After the 1943 Oil Act, petroleum companies working in Venezuela aligned themselves with the emerging elites and their moderate nationalism, and projected themselves as essential to Venezuela’s progress by establishing public relations departments, social and cultural responsibility agendas (Tinker Salas), and film programs that targetted their work force and Venezuelan population. The Film Action Committee of the Oil Industry (1947-1951) was the first of these ventures. In this article, I will analyze Venezuela elige su destino (Gunther von Fritsch, 1948) y Vialidad, símbolo de progreso (Arteries of Progress, Henwar Rodakiewicz, 1950), both made by the Princeton Film Center for the Film Action Comittee. Approaching them as industrial films (Hediger & Vonderau, 2009a), I will focus on their production and reception context, as well as the ways in which they represent the modernization of Venezuela according to the political views of two different regimes: the democratizing Trienio Adeco (1945-1948) and the authoritarian Decada Militar (1948-1958). Through such representations, I will show that petroleum companies challenged the Venezuelan state’s aim to present itself as the sole modernizing agent while, at the same time, submitted to its sovereignty.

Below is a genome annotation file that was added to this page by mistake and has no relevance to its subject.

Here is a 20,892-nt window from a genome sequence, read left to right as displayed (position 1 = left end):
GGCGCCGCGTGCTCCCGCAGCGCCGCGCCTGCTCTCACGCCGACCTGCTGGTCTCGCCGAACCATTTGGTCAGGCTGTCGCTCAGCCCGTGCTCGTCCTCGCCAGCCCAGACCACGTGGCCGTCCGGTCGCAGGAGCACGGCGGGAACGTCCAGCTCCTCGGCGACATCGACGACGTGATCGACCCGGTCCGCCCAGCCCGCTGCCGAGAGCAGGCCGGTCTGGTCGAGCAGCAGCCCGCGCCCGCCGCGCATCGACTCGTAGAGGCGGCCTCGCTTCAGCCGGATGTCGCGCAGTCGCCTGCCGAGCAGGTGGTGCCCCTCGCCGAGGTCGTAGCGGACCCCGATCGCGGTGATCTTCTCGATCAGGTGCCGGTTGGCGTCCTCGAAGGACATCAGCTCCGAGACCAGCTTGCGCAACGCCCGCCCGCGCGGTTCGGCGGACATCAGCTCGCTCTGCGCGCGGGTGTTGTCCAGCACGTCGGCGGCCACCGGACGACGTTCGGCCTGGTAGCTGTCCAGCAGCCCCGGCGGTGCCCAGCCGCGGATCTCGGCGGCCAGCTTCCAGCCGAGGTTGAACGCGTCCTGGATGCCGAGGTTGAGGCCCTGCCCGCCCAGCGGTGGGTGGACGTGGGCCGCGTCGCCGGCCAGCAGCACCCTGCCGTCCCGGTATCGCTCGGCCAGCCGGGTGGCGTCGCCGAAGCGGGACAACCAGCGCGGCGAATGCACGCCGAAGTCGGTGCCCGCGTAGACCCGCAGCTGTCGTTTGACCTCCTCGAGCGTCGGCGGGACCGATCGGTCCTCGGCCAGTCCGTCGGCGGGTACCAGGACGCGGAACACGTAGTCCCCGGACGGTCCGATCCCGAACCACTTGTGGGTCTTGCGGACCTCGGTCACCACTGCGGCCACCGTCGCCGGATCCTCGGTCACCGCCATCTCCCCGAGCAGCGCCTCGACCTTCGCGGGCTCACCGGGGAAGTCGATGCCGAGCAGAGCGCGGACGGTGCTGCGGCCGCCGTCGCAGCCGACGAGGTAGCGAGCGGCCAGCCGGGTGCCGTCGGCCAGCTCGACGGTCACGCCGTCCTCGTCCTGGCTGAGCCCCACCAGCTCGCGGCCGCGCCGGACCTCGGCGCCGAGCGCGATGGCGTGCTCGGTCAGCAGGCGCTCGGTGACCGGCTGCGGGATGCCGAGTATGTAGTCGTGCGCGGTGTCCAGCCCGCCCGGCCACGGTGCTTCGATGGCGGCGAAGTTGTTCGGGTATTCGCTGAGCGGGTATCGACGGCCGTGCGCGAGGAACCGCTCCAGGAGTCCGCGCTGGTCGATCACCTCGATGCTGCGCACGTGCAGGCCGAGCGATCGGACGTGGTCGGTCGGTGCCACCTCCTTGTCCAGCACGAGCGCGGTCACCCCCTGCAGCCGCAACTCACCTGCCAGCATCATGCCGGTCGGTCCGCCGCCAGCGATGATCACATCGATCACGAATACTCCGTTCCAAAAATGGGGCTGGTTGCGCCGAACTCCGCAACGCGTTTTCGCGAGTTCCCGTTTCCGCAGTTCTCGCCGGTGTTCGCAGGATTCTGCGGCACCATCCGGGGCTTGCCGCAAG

Venezuela, Oil Industry, Modernization, Democracy, Corporate Filmmaking.